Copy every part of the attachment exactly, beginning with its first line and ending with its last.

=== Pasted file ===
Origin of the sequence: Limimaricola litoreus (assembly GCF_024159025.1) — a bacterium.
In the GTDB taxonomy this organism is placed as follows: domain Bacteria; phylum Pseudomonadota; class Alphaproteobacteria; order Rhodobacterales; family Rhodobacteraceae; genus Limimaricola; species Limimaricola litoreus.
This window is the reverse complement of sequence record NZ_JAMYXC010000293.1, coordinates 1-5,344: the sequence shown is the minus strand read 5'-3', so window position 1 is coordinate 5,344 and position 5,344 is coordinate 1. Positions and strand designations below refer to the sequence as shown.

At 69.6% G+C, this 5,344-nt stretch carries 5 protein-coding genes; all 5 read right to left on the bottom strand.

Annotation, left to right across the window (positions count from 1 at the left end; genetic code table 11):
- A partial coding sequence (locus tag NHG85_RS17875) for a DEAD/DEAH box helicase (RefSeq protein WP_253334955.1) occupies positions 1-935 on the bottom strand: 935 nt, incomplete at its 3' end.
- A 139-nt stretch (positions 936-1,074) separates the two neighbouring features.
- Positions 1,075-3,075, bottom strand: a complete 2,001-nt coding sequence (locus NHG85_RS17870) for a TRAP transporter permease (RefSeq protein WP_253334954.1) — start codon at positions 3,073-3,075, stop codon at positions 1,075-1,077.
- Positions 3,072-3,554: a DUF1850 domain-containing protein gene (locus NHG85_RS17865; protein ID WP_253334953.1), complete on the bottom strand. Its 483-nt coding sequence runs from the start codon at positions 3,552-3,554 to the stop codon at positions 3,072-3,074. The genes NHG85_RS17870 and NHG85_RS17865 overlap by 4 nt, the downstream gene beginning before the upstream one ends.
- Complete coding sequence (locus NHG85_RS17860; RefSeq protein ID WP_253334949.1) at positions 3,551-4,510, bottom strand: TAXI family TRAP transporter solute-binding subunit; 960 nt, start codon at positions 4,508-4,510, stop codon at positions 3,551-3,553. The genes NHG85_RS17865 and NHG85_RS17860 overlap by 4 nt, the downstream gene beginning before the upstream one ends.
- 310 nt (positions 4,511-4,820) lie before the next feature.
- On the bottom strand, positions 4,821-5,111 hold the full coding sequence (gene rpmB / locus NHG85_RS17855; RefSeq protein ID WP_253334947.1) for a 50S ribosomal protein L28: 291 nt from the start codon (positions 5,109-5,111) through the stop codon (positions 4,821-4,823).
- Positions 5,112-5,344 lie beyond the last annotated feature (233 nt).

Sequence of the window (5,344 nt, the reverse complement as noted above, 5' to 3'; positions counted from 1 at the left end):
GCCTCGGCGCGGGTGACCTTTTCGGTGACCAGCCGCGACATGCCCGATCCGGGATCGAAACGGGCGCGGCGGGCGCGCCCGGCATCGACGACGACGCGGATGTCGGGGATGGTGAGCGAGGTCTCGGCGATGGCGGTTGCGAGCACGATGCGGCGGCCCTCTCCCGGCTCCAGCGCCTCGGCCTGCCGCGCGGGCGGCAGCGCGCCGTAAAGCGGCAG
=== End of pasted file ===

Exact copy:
Origin of the sequence: Limimaricola litoreus (assembly GCF_024159025.1) — a bacterium.
In the GTDB taxonomy this organism is placed as follows: domain Bacteria; phylum Pseudomonadota; class Alphaproteobacteria; order Rhodobacterales; family Rhodobacteraceae; genus Limimaricola; species Limimaricola litoreus.
This window is the reverse complement of sequence record NZ_JAMYXC010000293.1, coordinates 1-5,344: the sequence shown is the minus strand read 5'-3', so window position 1 is coordinate 5,344 and position 5,344 is coordinate 1. Positions and strand designations below refer to the sequence as shown.

At 69.6% G+C, this 5,344-nt stretch carries 5 protein-coding genes; all 5 read right to left on the bottom strand.

Annotation, left to right across the window (positions count from 1 at the left end; genetic code table 11):
- A partial coding sequence (locus tag NHG85_RS17875) for a DEAD/DEAH box helicase (RefSeq protein WP_253334955.1) occupies positions 1-935 on the bottom strand: 935 nt, incomplete at its 3' end.
- A 139-nt stretch (positions 936-1,074) separates the two neighbouring features.
- Positions 1,075-3,075, bottom strand: a complete 2,001-nt coding sequence (locus NHG85_RS17870) for a TRAP transporter permease (RefSeq protein WP_253334954.1) — start codon at positions 3,073-3,075, stop codon at positions 1,075-1,077.
- Positions 3,072-3,554: a DUF1850 domain-containing protein gene (locus NHG85_RS17865; protein ID WP_253334953.1), complete on the bottom strand. Its 483-nt coding sequence runs from the start codon at positions 3,552-3,554 to the stop codon at positions 3,072-3,074. The genes NHG85_RS17870 and NHG85_RS17865 overlap by 4 nt, the downstream gene beginning before the upstream one ends.
- Complete coding sequence (locus NHG85_RS17860; RefSeq protein ID WP_253334949.1) at positions 3,551-4,510, bottom strand: TAXI family TRAP transporter solute-binding subunit; 960 nt, start codon at positions 4,508-4,510, stop codon at positions 3,551-3,553. The genes NHG85_RS17865 and NHG85_RS17860 overlap by 4 nt, the downstream gene beginning before the upstream one ends.
- 310 nt (positions 4,511-4,820) lie before the next feature.
- On the bottom strand, positions 4,821-5,111 hold the full coding sequence (gene rpmB / locus NHG85_RS17855; RefSeq protein ID WP_253334947.1) for a 50S ribosomal protein L28: 291 nt from the start codon (positions 5,109-5,111) through the stop codon (positions 4,821-4,823).
- Positions 5,112-5,344 lie beyond the last annotated feature (233 nt).

Sequence of the window (5,344 nt, the reverse complement as noted above, 5' to 3'; positions counted from 1 at the left end):
GCCTCGGCGCGGGTGACCTTTTCGGTGACCAGCCGCGACATGCCCGATCCGGGATCGAAACGGGCGCGGCGGGCGCGCCCGGCATCGACGACGACGCGGATGTCGGGGATGGTGAGCGAGGTCTCGGCGATGGCGGTTGCGAGCACGATGCGGCGGCCCTCTCCCGGCTCCAGCGCCTCGGCCTGCCGCGCGGGCGGCAGCGCGCCGTAAAGCGGCAG